• “Unfortunately Roanoke has a large “low income” population and not all the kids can be helped.”
      Which ones should we let go???
      Captain Wines

      • guest

        If I had a say I wouldn’t let any of them go, however as you said you have been in worse conditions and those are the ones that need more help than the one you mentioned. Regardless of what anyone says the situation is sad…There will be kids that fall through the cracks, some you just can’t help, many that will touch your heart. Thank you for caring about the child and his well-being, and thank you for your service.

  • Attorney

    One Hundred Years from now
    It will not matter
    what kind of car I drove,
    What kind of house I lived in,
    how much money was in my bank account
    nor what my clothes looked like.
    But the world may be a better place because
    I was important in the life of a child.

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  • Cap,

    Heartfelt and true. Thank you for that. I find it very sad that this discussion can even happen, that the concept of compassionate care needs reviving. Some say, it’s easy to simply categorize the less fortunate as “animals” or “worthless”, to pawn off our emotions on some lesser caste of society. I, for one, don’t believe that solves anything. If the customers feel we don’t care about them, they don’t call until things are too far gone to change. The little boy knew you, as representatives of the Fire Department, were going to help him. And care about him as a person. And take the time to chat about the changes in Crayola’s current line, or whether Rose Art is better than Crayola when used on 20lb/96 brightness paper. Or anything he can think up to talk about, simply because you’re a caring human being other than Grandma, who’s not doing much for him at that moment.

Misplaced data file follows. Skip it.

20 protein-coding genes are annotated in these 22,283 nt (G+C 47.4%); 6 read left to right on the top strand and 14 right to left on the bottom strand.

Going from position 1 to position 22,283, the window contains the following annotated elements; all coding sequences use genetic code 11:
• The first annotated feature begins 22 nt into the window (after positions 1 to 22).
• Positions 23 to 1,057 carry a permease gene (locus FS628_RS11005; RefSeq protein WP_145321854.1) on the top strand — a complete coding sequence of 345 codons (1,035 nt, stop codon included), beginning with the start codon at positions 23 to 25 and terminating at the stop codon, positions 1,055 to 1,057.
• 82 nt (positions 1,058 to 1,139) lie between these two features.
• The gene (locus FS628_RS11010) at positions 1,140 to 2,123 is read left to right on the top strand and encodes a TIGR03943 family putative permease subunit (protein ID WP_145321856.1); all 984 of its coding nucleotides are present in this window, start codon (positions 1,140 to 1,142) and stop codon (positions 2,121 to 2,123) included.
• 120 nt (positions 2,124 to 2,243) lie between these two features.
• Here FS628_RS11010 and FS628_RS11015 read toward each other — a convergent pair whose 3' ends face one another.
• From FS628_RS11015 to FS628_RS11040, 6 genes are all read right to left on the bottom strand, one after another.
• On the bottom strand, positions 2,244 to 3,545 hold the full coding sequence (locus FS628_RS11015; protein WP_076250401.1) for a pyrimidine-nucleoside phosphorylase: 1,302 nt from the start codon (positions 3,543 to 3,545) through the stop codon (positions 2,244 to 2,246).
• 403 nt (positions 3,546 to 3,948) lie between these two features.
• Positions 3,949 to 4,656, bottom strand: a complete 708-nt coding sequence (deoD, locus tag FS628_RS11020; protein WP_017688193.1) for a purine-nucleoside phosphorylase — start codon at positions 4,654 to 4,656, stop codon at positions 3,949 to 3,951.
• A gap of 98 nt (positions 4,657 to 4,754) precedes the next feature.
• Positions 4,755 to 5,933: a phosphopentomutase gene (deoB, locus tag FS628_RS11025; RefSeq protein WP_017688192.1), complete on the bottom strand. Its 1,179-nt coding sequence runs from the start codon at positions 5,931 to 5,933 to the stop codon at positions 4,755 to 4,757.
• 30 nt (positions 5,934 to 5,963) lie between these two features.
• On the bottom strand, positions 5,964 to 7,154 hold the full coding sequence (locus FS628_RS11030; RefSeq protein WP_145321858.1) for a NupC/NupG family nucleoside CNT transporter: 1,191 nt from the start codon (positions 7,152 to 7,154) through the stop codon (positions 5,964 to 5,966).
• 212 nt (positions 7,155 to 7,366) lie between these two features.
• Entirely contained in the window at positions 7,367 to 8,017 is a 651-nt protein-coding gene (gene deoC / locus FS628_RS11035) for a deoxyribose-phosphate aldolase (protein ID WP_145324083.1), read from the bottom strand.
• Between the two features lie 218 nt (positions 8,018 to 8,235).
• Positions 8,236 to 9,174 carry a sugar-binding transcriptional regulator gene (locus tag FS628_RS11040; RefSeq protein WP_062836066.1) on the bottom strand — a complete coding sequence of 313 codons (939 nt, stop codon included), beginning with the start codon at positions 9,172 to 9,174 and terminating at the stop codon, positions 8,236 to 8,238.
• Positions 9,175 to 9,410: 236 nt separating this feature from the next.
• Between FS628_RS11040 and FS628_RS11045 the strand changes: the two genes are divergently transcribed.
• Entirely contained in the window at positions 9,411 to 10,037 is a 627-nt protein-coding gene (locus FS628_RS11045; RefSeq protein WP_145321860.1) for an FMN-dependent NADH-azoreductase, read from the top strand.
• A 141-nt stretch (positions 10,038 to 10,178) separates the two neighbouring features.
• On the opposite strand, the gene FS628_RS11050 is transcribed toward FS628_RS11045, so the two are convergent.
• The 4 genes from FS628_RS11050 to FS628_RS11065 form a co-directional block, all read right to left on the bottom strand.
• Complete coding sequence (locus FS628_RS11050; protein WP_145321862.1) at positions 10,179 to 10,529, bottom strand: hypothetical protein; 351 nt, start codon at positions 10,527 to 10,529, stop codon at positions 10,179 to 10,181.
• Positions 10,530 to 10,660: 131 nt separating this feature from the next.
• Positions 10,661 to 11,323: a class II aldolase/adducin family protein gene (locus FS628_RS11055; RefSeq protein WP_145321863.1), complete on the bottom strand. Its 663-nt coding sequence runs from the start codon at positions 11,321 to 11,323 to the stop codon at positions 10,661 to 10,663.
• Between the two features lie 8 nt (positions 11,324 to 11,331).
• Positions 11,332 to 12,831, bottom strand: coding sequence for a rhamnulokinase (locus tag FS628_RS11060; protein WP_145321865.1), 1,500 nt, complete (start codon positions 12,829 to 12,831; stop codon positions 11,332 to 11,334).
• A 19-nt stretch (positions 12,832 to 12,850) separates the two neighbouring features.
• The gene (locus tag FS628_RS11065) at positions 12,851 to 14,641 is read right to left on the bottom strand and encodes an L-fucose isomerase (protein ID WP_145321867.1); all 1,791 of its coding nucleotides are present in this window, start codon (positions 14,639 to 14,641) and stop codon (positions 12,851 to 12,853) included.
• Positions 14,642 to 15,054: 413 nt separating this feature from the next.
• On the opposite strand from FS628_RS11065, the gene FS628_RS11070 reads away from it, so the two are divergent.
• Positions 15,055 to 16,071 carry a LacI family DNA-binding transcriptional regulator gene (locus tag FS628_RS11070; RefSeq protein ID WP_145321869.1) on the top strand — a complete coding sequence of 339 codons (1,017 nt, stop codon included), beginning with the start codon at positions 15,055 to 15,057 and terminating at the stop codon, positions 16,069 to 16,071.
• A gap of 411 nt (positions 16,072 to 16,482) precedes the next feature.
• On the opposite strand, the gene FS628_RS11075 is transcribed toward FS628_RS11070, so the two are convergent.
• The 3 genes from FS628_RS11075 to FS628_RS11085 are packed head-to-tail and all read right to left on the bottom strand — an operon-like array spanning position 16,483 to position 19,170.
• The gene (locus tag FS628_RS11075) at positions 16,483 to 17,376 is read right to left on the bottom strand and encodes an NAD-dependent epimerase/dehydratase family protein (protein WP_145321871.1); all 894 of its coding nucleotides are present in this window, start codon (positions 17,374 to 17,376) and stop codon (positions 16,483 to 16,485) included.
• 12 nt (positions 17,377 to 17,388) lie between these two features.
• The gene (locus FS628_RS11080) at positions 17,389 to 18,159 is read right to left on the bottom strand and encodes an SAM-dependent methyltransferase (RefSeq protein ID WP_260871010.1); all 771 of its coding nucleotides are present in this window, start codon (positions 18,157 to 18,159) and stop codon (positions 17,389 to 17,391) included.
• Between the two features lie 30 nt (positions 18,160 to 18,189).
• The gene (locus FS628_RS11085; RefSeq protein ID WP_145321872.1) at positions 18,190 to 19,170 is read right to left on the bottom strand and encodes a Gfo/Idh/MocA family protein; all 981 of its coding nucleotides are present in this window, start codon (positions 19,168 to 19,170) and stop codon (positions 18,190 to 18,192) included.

That little boy is going to remember. It may not change his life, or make him into a productive member of society. But it WILL impact his life positively, somewhere down the road. Now, had you gone into the scene without compassion, he’d remember that too. And he’d have no regard for you.

    Put it this way: When I go out to eat, I pay attention to the service. If I receive good service, I remember it and give that establishment my business again. However, poor service not only ensures I don’t go back; It ensures that I will tell anyone willing to listen not to go there. Place that analogy into taxpayers and budgets. If we fail to show compassion to our customers, they perceive lack of caring, lack of interest, unprofessionalism and incompetence. When a tax or budget item comes their way, are they going to be willing to fund those “Jerks” in the Fire Department? Hell no. They’re going to shoot us down, because for all the rational abilities of the human animal, we act with our emotions a vast majority of the time. Especially in the voting booth.

    Do we need to cultivate compassion? You’re absolutely right, we do. It makes the Fire Service different from the Police, Sanitation, Code Enforcement…. we get to see people at their worst, make it better if possible, and leave them feeling that someone cared enough to help them.